On Music

When music and images blend well they can take the audiences to another place emotionally and dramatically. Bad film music intrudes without complimenting the action. A great score gets under your skin, triggers your subconscious, enhances the drama and helps drive the emotional power train of the movie.

I always think it a compliment when the music from your films is used in another film’s trailer. There’s a Randy Edelman cue from my film Come See the Paradise called ‘Fire in the Brooklyn Theatre’ that has been used for the trailers of at least a dozen or more other movies at last count.

The music cue from The Life of David Gale, called ‘Almost Martyrs’ by Jake Parker, was used for the trailers of The Artist, Munich, The Iron Lady, and Milk. It stops being flattering after a while. Why can’t they use their own music?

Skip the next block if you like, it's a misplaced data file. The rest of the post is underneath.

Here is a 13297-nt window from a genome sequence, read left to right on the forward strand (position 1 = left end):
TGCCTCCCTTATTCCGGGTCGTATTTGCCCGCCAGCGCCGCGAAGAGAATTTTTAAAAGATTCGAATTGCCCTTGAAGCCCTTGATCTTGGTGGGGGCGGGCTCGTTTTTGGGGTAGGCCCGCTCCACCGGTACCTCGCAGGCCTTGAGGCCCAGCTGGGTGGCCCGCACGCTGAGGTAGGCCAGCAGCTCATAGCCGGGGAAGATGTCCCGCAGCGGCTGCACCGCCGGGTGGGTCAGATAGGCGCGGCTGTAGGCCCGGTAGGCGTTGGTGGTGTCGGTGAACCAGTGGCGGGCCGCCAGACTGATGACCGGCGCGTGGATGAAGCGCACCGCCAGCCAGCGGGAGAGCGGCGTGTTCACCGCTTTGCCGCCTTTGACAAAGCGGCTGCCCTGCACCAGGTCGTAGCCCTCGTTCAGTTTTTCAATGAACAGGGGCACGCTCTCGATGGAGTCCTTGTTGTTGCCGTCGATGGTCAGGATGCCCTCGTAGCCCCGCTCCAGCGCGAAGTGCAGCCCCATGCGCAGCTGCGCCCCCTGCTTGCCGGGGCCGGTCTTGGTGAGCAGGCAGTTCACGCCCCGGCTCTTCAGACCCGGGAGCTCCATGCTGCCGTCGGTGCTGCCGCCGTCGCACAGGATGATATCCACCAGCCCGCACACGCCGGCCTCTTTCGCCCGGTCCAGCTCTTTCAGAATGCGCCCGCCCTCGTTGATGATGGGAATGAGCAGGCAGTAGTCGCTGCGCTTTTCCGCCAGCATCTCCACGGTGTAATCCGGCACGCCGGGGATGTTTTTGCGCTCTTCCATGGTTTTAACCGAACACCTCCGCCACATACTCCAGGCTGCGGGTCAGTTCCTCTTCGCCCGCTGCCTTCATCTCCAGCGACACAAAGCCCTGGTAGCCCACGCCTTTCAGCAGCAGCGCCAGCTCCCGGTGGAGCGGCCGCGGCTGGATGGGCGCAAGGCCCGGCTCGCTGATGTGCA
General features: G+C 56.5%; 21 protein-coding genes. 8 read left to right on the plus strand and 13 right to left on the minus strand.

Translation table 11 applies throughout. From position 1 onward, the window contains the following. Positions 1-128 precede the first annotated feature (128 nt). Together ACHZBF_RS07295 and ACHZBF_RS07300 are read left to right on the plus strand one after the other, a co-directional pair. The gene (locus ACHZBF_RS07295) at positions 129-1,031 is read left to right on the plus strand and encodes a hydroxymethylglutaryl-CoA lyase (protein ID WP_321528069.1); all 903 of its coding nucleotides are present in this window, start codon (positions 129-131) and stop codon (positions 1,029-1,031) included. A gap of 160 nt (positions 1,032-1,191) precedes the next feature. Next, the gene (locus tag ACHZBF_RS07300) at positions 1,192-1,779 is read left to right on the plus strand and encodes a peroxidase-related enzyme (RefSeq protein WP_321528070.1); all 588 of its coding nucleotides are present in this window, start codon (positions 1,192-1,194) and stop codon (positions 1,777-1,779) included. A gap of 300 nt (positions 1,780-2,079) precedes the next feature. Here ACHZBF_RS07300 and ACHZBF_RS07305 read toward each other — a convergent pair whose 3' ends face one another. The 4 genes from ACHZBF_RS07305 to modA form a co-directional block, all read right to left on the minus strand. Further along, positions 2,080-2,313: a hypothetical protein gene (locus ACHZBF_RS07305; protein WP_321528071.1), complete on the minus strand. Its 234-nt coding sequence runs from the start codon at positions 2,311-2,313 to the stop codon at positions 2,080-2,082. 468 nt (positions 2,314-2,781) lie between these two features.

With electronic scores you can experiment — building up the tracks one at a time and laying them against the picture. With a traditional orchestra score you hand over your movie and have no idea what the music will sound like, or whether it will work, until the conductor strikes up the (very expensive) orchestra.

All the great film composers from Steiner to Hermann to Williams have embezzled from the classics of the past.

Or: “An intellectual is someone who listens to the William Tell overture and doesn’t think of ‘The Lone Ranger.’